Cobalt Precursors For Formation of Cobalt or Cobalt-Containing Material


Chemical vapor deposition (CVD) of cobalt requires a cobalt precursor that can be easily vaporized, leaving high-purity cobalt on a surface while causing no surface damage. This newly developed technology covers the composition of new cobalt precursors and a method for producing high-quality cobalt (or cobalt-containing) films and powders using those precursors.


Because of the substantial surface damage created by using physical vapor deposition (PVD) to deposit cobalt, researchers have become interested in using chemical vapor deposition (CVD). This requires a cobalt precursor that can be easily vaporized and that will leave high-purity cobalt on a surface while causing no surface damage. New technology developed by researchers at the University of Illinois provides novel organometallic compounds with relatively high vapor pressures and good thermal stability that leave pure cobalt on a surface without requiring hydrogen. The resulting compounds, which can be isolated as volatile liquids or solids, vaporize easily and deposit cobalt effectively under reduced pressure, producing very high purity cobalt films.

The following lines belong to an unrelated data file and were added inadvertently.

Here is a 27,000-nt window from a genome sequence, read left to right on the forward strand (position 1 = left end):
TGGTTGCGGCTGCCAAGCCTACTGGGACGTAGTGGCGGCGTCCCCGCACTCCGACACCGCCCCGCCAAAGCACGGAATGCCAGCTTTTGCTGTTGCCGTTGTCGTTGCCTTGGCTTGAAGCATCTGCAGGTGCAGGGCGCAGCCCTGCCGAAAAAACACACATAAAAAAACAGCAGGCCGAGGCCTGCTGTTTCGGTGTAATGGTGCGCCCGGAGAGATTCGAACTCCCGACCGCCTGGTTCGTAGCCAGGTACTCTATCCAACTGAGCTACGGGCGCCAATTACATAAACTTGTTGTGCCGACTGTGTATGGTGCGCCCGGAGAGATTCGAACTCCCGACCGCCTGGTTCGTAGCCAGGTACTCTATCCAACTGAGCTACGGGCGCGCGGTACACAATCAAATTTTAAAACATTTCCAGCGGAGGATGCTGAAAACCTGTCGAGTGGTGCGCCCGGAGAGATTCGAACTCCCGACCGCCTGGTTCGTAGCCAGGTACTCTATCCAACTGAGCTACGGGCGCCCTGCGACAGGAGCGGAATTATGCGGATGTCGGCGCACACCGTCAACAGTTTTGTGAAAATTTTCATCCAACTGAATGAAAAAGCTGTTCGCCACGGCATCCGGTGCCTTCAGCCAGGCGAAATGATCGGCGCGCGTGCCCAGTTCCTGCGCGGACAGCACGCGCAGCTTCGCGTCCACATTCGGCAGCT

This innovative new technology can be used by the semiconductor industry for depositing cobalt or cobalt-containing films such as CoSi2 using chemical vapor deposition (CVD). The technology may also be advantageous for important future applications in areas such as magneto-optics and magnetic memory applications.


  • Easy implementation: This technology has low deposition temperatures, and requires no reducing agent. By-products of the process are recycled, eliminating added safety and health issues.
  • Safer deposition: This method requires no hydrogen.
  • More effective deposition: Precursors are easily vaporized for improved cobalt deposition. This technology achieves high purity of the films deposited below 300 degrees C. Unlike conventional physical deposition methods, this method yields cobalt films on 3-D surfaces with a smooth, dense surface morphology without surface damage. High stability towards oxygen and high thermal stability.
  • Versatility: This method can be used for pure cobalt and for oxides, as well as for nickel and iron triads.